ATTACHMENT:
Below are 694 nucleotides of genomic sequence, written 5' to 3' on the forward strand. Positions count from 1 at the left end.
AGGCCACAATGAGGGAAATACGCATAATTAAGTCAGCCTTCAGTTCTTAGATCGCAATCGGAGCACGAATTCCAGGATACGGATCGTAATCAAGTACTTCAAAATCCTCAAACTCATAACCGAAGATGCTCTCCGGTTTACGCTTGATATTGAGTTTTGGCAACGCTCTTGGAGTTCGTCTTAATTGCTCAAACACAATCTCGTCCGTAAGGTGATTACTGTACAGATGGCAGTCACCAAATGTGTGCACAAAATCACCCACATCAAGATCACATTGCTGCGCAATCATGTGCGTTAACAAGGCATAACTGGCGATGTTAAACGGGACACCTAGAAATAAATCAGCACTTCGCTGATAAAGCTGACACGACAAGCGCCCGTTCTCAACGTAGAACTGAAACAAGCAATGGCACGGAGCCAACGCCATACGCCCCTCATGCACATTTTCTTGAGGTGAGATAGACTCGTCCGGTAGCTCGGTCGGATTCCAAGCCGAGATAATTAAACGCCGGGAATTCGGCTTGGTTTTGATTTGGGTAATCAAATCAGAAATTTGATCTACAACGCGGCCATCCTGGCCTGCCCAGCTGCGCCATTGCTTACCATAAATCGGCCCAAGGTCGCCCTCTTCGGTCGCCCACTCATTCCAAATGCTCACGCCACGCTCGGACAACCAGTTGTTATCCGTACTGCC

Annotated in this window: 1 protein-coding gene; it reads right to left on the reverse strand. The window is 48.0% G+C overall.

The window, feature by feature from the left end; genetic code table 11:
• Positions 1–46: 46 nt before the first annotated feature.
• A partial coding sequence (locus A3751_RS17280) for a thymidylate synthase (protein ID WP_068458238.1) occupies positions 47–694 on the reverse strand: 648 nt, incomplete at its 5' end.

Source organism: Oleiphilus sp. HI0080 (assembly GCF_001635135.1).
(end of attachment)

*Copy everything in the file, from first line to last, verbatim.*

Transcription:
Below are 694 nucleotides of genomic sequence, written 5' to 3' on the forward strand. Positions count from 1 at the left end.
AGGCCACAATGAGGGAAATACGCATAATTAAGTCAGCCTTCAGTTCTTAGATCGCAATCGGAGCACGAATTCCAGGATACGGATCGTAATCAAGTACTTCAAAATCCTCAAACTCATAACCGAAGATGCTCTCCGGTTTACGCTTGATATTGAGTTTTGGCAACGCTCTTGGAGTTCGTCTTAATTGCTCAAACACAATCTCGTCCGTAAGGTGATTACTGTACAGATGGCAGTCACCAAATGTGTGCACAAAATCACCCACATCAAGATCACATTGCTGCGCAATCATGTGCGTTAACAAGGCATAACTGGCGATGTTAAACGGGACACCTAGAAATAAATCAGCACTTCGCTGATAAAGCTGACACGACAAGCGCCCGTTCTCAACGTAGAACTGAAACAAGCAATGGCACGGAGCCAACGCCATACGCCCCTCATGCACATTTTCTTGAGGTGAGATAGACTCGTCCGGTAGCTCGGTCGGATTCCAAGCCGAGATAATTAAACGCCGGGAATTCGGCTTGGTTTTGATTTGGGTAATCAAATCAGAAATTTGATCTACAACGCGGCCATCCTGGCCTGCCCAGCTGCGCCATTGCTTACCATAAATCGGCCCAAGGTCGCCCTCTTCGGTCGCCCACTCATTCCAAATGCTCACGCCACGCTCGGACAACCAGTTGTTATCCGTACTGCC

Annotated in this window: 1 protein-coding gene; it reads right to left on the reverse strand. The window is 48.0% G+C overall.

The window, feature by feature from the left end; genetic code table 11:
• Positions 1–46: 46 nt before the first annotated feature.
• A partial coding sequence (locus A3751_RS17280) for a thymidylate synthase (protein ID WP_068458238.1) occupies positions 47–694 on the reverse strand: 648 nt, incomplete at its 5' end.

Source organism: Oleiphilus sp. HI0080 (assembly GCF_001635135.1).